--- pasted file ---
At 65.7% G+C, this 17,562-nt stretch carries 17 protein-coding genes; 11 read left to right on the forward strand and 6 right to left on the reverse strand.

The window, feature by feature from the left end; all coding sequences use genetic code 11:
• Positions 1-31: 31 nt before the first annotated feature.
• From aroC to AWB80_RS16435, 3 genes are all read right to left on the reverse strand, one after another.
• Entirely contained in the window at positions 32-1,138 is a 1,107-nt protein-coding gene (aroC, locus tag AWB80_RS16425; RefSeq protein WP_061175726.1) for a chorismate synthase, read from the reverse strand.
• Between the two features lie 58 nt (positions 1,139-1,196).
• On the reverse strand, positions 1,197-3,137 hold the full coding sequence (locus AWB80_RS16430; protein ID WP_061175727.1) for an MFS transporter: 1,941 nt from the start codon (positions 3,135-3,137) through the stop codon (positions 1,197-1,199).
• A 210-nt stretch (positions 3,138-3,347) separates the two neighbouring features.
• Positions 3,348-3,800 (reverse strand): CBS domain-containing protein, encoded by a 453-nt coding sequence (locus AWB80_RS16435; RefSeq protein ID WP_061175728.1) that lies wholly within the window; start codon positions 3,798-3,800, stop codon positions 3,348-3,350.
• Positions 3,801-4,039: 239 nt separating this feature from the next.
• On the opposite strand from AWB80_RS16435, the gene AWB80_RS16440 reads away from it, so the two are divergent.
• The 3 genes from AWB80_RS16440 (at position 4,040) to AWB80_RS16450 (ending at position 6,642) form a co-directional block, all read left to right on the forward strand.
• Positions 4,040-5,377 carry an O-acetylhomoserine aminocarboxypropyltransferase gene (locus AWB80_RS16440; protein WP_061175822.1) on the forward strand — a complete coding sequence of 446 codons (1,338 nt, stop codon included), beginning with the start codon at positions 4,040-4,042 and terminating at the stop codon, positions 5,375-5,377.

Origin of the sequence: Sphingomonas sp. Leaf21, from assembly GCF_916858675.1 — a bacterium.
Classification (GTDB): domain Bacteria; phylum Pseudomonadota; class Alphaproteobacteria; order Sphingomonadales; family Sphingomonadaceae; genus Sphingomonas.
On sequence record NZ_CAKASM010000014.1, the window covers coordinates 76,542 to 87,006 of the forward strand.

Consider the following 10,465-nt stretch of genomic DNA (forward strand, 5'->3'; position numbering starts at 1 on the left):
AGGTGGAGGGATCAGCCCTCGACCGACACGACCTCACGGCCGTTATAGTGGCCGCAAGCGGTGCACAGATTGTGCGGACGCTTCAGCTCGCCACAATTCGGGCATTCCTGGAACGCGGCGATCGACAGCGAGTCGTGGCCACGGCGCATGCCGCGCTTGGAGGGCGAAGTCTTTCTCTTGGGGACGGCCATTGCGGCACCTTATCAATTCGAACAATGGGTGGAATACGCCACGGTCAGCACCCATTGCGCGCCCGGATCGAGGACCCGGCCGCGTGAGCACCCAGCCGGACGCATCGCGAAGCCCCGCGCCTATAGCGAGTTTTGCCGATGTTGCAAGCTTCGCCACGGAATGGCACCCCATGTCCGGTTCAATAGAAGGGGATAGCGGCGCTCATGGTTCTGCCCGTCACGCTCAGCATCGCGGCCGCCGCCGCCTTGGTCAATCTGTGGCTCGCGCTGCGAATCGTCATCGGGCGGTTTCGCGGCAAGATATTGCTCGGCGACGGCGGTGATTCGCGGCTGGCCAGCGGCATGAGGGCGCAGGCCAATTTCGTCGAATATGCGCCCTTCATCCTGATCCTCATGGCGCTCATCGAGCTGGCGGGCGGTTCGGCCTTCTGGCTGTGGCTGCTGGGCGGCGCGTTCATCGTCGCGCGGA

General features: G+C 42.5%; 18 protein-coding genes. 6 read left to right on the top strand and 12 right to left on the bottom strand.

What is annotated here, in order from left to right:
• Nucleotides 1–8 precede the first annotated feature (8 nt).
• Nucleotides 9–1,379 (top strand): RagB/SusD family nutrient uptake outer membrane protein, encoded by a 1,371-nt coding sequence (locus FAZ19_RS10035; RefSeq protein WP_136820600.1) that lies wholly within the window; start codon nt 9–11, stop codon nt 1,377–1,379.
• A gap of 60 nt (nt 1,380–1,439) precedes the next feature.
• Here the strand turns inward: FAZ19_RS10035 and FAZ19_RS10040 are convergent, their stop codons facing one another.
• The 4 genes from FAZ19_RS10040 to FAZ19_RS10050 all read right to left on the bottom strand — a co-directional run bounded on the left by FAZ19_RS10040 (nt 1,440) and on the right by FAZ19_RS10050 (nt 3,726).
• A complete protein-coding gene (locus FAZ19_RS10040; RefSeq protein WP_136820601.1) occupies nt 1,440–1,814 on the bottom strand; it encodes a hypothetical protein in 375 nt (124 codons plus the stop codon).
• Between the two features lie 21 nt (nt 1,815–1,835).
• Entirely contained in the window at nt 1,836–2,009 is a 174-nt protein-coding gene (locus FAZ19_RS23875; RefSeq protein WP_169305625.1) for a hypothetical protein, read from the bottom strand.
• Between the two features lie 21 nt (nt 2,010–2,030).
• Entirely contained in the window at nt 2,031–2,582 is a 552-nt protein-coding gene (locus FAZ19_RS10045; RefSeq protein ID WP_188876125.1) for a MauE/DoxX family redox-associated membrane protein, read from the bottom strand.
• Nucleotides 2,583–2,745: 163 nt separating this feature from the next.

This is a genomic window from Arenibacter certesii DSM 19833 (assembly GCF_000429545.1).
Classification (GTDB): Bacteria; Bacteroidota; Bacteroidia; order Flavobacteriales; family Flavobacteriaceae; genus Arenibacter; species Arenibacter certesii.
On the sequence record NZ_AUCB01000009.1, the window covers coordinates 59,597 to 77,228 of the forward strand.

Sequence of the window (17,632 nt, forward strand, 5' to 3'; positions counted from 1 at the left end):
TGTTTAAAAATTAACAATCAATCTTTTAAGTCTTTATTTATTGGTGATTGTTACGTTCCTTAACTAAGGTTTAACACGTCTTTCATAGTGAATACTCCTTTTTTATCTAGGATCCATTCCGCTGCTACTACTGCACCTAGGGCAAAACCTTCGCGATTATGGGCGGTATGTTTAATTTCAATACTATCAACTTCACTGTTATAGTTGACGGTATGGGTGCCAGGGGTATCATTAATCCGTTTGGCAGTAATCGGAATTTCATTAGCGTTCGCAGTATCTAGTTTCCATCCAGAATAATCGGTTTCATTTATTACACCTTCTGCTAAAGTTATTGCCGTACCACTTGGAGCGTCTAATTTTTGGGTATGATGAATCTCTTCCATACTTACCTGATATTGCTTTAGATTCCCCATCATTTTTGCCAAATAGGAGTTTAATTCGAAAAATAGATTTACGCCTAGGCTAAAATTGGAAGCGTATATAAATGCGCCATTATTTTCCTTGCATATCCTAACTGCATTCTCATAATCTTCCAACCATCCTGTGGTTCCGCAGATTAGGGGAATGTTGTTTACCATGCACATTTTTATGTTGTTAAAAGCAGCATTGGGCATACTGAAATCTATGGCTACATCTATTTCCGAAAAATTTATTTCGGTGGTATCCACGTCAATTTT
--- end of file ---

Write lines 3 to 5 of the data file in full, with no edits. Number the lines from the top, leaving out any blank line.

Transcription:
• Positions 1-31: 31 nt before the first annotated feature.
• From aroC to AWB80_RS16435, 3 genes are all read right to left on the reverse strand, one after another.
• Entirely contained in the window at positions 32-1,138 is a 1,107-nt protein-coding gene (aroC, locus tag AWB80_RS16425; RefSeq protein WP_061175726.1) for a chorismate synthase, read from the reverse strand.